Most women eventually accept their sexuality. Some of them do so as teenagers or even young adults, but most begin the process as adults. It often takes a while, and may include divorces from men put off by sexual enthusiasm. In some cases, sex-positive parents or friends may help the process.

Sexual Dysfunction in Women
Sexual Dysfunction in Women


Women’s sexual dysfunction has a wide range of symptoms. Depending on the phase of sexual function that is impaired, these symptoms vary. It is important to identify which symptoms are most troubling to you. For example, a woman who has low orgasm may have difficulties arousing and maintaining sexual interest. Women who are not able to maintain orgasm for at least four hours after sexual stimulation should seek medical attention.

There are many physical and psychological causes of sexual dysfunction. Some symptoms include pain during intercourse, painful or involuntary contractions around the vagina, and low libido. These can be caused by physical illnesses, hormonal changes, and societal expectations. Sexual dysfunction can also be caused by emotional problems and relationship problems. A medical professional can determine the specific cause of the problem and recommend the proper treatment.

Another cause of decreased sex desire is low estrogen levels. This hormone makes sex painful and can cause vaginal atrophy. Low estrogen levels may be due to recent childbirth or menopause. Another cause is pelvic organ prolapse, a condition in which the pelvic organs fall into the vagina. Sexual pain can also be a result of pelvic floor dysfunction, including muscles that have been injured. This condition may occur after childbirth, pregnancy, or surgery.

If you are a woman who suffers from sexual dysfunction, it is important to seek medical help as soon as possible. Your health care provider will ask you some personal questions and perform a thorough pelvic examination to identify the source of your pain. The doctor will attempt to do the examination in a gentle, non-intrusive way, and explain the procedure to you in detail. The doctor may use a mirror to help you relax or even place a hand on your vagina to help you feel more at ease.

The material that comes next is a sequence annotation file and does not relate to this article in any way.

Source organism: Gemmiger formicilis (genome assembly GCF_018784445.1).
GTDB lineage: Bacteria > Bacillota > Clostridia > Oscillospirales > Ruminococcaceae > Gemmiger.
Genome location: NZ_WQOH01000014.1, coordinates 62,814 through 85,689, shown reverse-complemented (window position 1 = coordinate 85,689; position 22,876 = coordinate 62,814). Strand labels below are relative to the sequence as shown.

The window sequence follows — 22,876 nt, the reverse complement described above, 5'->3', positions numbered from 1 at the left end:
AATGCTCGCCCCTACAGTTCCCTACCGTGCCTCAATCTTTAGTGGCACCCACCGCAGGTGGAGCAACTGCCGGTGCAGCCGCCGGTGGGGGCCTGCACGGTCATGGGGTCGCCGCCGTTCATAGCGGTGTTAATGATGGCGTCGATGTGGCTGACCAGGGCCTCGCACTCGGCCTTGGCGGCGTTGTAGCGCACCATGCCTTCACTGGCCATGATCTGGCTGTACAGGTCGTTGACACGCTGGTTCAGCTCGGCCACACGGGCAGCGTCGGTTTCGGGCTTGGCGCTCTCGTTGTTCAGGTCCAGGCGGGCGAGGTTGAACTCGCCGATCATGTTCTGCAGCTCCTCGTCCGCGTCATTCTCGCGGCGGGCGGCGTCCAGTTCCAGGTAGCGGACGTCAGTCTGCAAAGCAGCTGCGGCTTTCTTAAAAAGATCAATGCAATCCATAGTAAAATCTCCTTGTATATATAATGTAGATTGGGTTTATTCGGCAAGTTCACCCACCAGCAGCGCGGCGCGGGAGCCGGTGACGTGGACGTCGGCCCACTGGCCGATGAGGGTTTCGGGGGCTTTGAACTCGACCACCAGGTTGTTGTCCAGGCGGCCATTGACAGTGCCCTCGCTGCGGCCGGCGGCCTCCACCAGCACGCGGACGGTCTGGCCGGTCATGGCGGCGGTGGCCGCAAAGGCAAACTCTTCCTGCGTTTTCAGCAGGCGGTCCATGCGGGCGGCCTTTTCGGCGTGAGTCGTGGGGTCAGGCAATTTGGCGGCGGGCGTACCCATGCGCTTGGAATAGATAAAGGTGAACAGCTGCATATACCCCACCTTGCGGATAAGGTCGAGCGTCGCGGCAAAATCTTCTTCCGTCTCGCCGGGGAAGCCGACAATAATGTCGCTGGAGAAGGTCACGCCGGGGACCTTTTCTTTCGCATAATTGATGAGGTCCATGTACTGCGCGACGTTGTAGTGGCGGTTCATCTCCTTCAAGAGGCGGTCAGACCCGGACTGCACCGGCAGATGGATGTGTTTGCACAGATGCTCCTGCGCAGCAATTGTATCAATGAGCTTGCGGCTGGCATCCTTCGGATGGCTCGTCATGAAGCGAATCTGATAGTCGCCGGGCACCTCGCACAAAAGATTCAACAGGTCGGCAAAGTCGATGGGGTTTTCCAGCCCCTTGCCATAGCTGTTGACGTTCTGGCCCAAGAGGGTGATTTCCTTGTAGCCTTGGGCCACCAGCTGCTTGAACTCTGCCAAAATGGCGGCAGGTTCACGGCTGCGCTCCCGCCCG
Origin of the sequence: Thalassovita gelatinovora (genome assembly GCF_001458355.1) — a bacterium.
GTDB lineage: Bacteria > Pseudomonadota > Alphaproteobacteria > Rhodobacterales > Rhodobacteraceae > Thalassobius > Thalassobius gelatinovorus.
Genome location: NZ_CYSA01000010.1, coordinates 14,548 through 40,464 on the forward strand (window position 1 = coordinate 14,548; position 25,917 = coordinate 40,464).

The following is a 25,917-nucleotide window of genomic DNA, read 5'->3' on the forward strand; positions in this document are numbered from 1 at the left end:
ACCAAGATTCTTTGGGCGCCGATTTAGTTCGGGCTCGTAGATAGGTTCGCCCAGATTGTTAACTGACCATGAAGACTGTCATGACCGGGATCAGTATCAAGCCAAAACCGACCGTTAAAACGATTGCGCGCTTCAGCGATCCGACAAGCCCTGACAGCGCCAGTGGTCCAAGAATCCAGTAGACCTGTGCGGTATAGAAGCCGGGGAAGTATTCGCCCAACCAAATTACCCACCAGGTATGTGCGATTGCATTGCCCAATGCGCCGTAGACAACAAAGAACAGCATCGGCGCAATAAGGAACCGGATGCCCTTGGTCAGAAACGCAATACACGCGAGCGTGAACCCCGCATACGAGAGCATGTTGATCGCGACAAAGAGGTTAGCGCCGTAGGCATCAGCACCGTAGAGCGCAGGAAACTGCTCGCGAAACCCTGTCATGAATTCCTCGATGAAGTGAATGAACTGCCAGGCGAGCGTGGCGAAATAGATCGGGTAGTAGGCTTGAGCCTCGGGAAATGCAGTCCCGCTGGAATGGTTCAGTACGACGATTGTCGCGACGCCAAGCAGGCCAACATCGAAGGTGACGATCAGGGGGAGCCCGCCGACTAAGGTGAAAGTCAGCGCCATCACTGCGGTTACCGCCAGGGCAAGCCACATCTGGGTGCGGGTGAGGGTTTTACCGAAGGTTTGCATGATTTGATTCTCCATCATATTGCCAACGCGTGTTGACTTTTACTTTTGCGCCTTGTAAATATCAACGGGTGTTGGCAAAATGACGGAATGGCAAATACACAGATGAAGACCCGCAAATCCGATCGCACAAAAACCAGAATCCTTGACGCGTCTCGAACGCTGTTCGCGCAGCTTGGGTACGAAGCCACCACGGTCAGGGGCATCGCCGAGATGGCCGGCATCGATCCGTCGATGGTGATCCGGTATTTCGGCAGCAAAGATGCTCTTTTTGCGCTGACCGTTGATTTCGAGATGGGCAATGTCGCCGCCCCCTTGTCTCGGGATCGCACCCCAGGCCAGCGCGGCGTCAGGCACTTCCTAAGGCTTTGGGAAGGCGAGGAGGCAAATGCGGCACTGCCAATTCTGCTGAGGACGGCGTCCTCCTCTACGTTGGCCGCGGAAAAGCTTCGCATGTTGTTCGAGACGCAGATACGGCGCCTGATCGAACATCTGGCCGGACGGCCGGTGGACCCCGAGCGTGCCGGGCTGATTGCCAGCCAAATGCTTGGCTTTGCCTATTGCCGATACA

Sexual dysfunction in women is a complex issue, with numerous causes. Some are physical, while others are psychological. Physical causes include diseases such as diabetes and cancer, and others are due to mental health issues like substance abuse, depression, and anxiety. Many women also suffer from low self-esteem, which can negatively affect their desire and ability to have sex.

Regardless of the cause, women should discuss the symptoms and any underlying physical conditions with their healthcare providers. Discussing the emotional and psychological factors can help them develop a treatment plan. Physical tests can help identify the underlying condition, and the healthcare provider can refer the patient to a specialist or mental health provider if necessary.

Menopause is a transitional period for women that often causes a loss of sexual desire and difficulty with sexual function. Symptoms include vaginal dryness and decreased libido. Menopause can also affect an individual’s ability to achieve orgasm. Stress can also lower a woman’s sex drive, reducing her sexual desire.

Other factors that affect a woman’s sex life include hormonal medications. While some of these medications are effective in reducing or eliminating sexual dysfunction, some have mixed results. Many of these medications can actually make sexual dysfunction worse. Surgical treatments may also affect a woman’s response to sex.


Sexual dysfunction in women is a common problem and can be treated. However, the problem can be frustrating and isolating. For that reason, it is important to consult with a medical professional to rule out underlying medical conditions. If that is not an option, you can see a sex therapist.

Understanding the causes and symptoms of sexual dysfunction in women is essential to effective treatment. The most common problem is low sex drive. Another common complaint is pain during intercourse. These symptoms can be a sign of sexual dysfunction in women of all ages, but they are often present when women’s hormones are imbalanced or in flux.

A complete history and physical exam are necessary for proper diagnosis of sexual pain in women. Symptoms may include pain at the vulva, pain with penetration, or tightness of the pelvic musculature. A complete medical history should be obtained to rule out other medical conditions, including mood disorders. A standard sexual function survey is also essential. In addition, a vulvoscopy may be performed to document skin changes. The physical examination should also include an assessment of the pelvic muscles and clitoris.

Another option for women experiencing low sex drive is hormone therapy. Some antidepressants can cause sexual dysfunction. However, these drugs can be managed by lowering the dose or switching to a different drug. In some cases, a prolactin level test is necessary.